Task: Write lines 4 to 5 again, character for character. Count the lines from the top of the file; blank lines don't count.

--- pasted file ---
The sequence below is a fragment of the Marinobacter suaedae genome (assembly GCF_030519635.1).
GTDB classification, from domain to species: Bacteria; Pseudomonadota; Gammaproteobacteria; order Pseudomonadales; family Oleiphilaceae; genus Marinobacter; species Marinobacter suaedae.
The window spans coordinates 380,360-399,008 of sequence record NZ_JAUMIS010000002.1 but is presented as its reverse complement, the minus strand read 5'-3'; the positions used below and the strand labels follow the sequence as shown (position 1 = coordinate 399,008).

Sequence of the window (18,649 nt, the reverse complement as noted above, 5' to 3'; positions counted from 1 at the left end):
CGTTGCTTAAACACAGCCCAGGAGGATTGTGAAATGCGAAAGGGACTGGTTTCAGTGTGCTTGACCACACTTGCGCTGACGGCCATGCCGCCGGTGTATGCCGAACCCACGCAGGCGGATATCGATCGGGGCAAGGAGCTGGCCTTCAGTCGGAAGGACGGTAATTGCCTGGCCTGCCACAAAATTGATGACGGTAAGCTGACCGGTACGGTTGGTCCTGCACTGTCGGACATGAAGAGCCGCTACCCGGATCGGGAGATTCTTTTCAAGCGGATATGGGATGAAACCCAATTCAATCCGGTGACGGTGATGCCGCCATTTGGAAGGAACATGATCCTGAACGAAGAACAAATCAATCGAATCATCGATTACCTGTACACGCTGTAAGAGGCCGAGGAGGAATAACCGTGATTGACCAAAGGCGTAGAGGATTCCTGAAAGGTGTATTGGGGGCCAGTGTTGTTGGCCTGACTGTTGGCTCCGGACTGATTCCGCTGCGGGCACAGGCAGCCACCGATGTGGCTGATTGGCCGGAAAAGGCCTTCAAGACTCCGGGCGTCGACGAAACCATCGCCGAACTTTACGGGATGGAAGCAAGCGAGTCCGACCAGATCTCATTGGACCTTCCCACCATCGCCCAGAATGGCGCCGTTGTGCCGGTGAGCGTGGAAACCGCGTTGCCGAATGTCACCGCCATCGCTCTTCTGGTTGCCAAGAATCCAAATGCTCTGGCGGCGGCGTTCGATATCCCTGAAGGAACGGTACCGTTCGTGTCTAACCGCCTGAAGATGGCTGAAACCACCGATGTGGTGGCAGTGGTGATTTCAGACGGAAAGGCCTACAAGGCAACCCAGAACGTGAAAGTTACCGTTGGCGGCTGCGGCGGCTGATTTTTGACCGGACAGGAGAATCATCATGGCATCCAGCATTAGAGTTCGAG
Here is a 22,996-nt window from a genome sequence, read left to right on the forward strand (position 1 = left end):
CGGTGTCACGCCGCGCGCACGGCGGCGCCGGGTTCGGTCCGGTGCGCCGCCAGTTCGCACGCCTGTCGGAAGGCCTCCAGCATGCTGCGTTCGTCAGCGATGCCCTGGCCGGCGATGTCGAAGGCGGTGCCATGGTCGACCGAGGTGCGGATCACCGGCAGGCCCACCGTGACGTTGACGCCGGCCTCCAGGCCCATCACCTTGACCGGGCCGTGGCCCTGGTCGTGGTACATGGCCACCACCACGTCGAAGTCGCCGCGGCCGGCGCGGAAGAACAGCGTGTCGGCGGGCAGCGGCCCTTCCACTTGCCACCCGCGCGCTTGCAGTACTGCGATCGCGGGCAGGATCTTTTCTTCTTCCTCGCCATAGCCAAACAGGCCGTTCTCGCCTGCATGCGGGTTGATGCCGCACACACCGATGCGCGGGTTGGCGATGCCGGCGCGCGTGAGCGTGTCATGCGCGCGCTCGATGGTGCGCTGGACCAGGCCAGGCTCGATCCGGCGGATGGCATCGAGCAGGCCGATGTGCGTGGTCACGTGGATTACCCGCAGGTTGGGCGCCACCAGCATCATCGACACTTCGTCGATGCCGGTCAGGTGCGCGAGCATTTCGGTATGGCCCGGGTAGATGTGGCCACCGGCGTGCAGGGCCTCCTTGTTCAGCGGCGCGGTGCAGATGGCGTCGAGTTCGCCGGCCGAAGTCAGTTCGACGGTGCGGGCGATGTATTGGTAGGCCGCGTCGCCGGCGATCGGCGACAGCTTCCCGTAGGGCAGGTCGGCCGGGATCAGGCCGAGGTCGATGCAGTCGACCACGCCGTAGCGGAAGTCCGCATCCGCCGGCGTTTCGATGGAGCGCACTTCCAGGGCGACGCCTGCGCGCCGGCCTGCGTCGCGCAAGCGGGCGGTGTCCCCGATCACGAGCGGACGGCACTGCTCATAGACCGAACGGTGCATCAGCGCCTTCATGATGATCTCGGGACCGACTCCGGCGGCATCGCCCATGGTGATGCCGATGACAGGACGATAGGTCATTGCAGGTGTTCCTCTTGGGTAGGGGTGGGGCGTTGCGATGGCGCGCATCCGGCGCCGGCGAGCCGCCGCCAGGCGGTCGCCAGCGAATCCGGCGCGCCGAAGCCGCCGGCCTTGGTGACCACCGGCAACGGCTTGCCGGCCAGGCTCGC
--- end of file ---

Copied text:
Sequence of the window (18,649 nt, the reverse complement as noted above, 5' to 3'; positions counted from 1 at the left end):
CGTTGCTTAAACACAGCCCAGGAGGATTGTGAAATGCGAAAGGGACTGGTTTCAGTGTGCTTGACCACACTTGCGCTGACGGCCATGCCGCCGGTGTATGCCGAACCCACGCAGGCGGATATCGATCGGGGCAAGGAGCTGGCCTTCAGTCGGAAGGACGGTAATTGCCTGGCCTGCCACAAAATTGATGACGGTAAGCTGACCGGTACGGTTGGTCCTGCACTGTCGGACATGAAGAGCCGCTACCCGGATCGGGAGATTCTTTTCAAGCGGATATGGGATGAAACCCAATTCAATCCGGTGACGGTGATGCCGCCATTTGGAAGGAACATGATCCTGAACGAAGAACAAATCAATCGAATCATCGATTACCTGTACACGCTGTAAGAGGCCGAGGAGGAATAACCGTGATTGACCAAAGGCGTAGAGGATTCCTGAAAGGTGTATTGGGGGCCAGTGTTGTTGGCCTGACTGTTGGCTCCGGACTGATTCCGCTGCGGGCACAGGCAGCCACCGATGTGGCTGATTGGCCGGAAAAGGCCTTCAAGACTCCGGGCGTCGACGAAACCATCGCCGAACTTTACGGGATGGAAGCAAGCGAGTCCGACCAGATCTCATTGGACCTTCCCACCATCGCCCAGAATGGCGCCGTTGTGCCGGTGAGCGTGGAAACCGCGTTGCCGAATGTCACCGCCATCGCTCTTCTGGTTGCCAAGAATCCAAATGCTCTGGCGGCGGCGTTCGATATCCCTGAAGGAACGGTACCGTTCGTGTCTAACCGCCTGAAGATGGCTGAAACCACCGATGTGGTGGCAGTGGTGATTTCAGACGGAAAGGCCTACAAGGCAACCCAGAACGTGAAAGTTACCGTTGGCGGCTGCGGCGGCTGATTTTTGACCGGACAGGAGAATCATCATGGCATCCAGCATTAGAGTTCGAG